The Directors Guild of America is continuing negotiations with the AMPTP as the companies hope to secure a deal that could play a part in ending the two-week-old writers’ strike.
Meanwhile, the Writers Guild of America told its members on Monday that the guild is winning the “PR war” against studios, as members share their stories in the media.
“It seems like the whole world is on our side,” WGA East Vice President Lisa Takeuchi Cullen wrote in an email to members titled “Our Momentum Grows.” “The individual stories of members of our failing system – of getting by on ten weeks of work a year, residual checks amounting to pennies – are resonating with the public. They understand that we are losing the middle class American dream. We are not the elite. We are like them. We are them.
Cullen noted the solidarity among entertainment unions and said picketing by WGA members had disrupted industry events and productions. She also said that, based on earlier estimates, “the strike could cost around $30 million a day in lost studio production.”
The DGA and the Alliance of Motion Picture and Television Producers agreed to a media blackout pending their negotiations, and both declined to comment. The talks began last Wednesday.
But according to sources who have heard of the talks second-hand, talks between the DGA and the AMPTP appear to be moving forward in a collaborative manner. “Calm,” is how one industry insider described the mood in the trading room.
These reports are consistent with the DGA’s reputation as a guild that views studios as partners rather than enemies. However, this does not mean that there will be no sticking points. The management of the DGA has expressed itself much more than in the past on what the administrators consider to be the important issues in this contract negotiation.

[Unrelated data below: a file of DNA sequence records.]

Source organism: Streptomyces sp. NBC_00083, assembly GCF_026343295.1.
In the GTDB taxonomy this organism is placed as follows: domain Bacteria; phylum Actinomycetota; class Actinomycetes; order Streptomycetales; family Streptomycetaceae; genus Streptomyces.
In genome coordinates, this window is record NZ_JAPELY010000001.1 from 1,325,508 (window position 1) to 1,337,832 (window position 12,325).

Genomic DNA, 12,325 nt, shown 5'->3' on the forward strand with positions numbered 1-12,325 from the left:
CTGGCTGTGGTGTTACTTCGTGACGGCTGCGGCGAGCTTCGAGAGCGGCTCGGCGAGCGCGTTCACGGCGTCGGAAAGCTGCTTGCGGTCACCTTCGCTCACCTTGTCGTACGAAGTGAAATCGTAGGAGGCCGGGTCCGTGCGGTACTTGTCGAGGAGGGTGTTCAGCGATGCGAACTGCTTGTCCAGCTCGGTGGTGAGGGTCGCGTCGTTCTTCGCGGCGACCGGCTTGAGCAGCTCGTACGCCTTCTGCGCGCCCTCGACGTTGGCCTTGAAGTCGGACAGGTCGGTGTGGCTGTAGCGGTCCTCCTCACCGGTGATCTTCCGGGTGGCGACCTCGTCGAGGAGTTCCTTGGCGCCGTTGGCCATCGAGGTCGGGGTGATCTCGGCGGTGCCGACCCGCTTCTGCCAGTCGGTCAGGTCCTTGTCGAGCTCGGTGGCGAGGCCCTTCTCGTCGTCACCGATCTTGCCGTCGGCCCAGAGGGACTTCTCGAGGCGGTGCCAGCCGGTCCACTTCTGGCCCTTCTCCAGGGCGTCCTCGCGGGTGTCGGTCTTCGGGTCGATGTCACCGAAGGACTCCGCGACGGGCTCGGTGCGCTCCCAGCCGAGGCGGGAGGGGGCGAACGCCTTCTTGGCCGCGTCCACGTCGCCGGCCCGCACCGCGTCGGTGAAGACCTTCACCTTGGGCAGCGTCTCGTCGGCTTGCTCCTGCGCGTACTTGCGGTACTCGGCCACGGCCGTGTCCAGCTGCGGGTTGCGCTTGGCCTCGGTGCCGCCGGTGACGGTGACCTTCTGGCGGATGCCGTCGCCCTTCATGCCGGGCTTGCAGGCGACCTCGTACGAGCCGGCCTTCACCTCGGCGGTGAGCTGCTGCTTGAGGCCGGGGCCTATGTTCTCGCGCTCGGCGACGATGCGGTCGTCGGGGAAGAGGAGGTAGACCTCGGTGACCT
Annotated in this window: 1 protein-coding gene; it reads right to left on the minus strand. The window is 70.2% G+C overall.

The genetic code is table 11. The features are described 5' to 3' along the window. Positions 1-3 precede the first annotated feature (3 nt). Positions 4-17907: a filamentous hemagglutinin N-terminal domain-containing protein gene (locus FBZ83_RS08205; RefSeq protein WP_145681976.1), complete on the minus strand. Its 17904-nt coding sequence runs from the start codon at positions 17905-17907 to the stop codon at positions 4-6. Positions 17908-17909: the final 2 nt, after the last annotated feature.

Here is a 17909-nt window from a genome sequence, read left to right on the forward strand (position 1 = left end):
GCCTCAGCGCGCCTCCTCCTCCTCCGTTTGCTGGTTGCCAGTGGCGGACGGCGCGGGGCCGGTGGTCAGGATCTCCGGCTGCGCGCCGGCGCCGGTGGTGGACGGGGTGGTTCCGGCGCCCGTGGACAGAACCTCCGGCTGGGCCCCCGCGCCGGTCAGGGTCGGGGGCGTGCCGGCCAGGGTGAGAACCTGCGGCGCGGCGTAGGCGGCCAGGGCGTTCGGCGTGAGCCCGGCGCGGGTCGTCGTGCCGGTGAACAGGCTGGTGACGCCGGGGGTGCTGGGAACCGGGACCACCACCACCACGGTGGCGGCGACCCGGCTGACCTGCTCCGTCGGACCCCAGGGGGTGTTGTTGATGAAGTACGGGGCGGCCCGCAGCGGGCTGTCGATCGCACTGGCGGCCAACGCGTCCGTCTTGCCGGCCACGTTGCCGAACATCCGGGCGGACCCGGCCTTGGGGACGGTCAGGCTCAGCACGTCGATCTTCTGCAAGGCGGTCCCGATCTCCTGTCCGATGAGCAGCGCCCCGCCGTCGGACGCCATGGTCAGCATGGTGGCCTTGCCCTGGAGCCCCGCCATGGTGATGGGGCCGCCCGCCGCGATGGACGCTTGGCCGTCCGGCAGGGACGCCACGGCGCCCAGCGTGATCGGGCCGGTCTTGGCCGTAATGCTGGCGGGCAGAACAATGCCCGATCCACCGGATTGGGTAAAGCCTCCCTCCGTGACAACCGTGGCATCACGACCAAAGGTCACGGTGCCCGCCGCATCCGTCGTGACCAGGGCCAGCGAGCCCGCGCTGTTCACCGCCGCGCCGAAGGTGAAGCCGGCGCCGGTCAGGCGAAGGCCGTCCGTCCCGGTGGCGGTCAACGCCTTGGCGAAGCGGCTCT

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The DGA is primarily focused on obtaining a residual streaming formula that would allow members to benefit from the growth of international subscribers. The current formula is based on the number of subscribers between the United States and Canada, with a bonus of 35% intended to take into account the international reach of the platforms.
The DGA is also focused on securing an outsized rise in minimums to account for the past two years of runaway inflation. Another key point concerns creative rights, as the guild seeks to “protect the role and vision of all directors, and, in particular, television directors.”
The guild said it also wants provisions on diversity, safe facilities and securing pension and health plans – none of which appear to be potential deal breakers for the AMPTP.
Assuming that the DGA reaches an agreement, in particular on flux residues, this formula could be applied to the WGA.
However, WGA leaders have previously advised members not to expect an agreement with the DGA to resolve the strike, as happened in 2008. The DGA does not focus on issues centered on writers, like the size of the TV room, that would still remain unresolved. The DGA is also not believed to be looking for a performance-based residual increase for hit shows, which has been one of the WGA’s requests.
The WGA is planning a Zoom meeting for members on Thursday.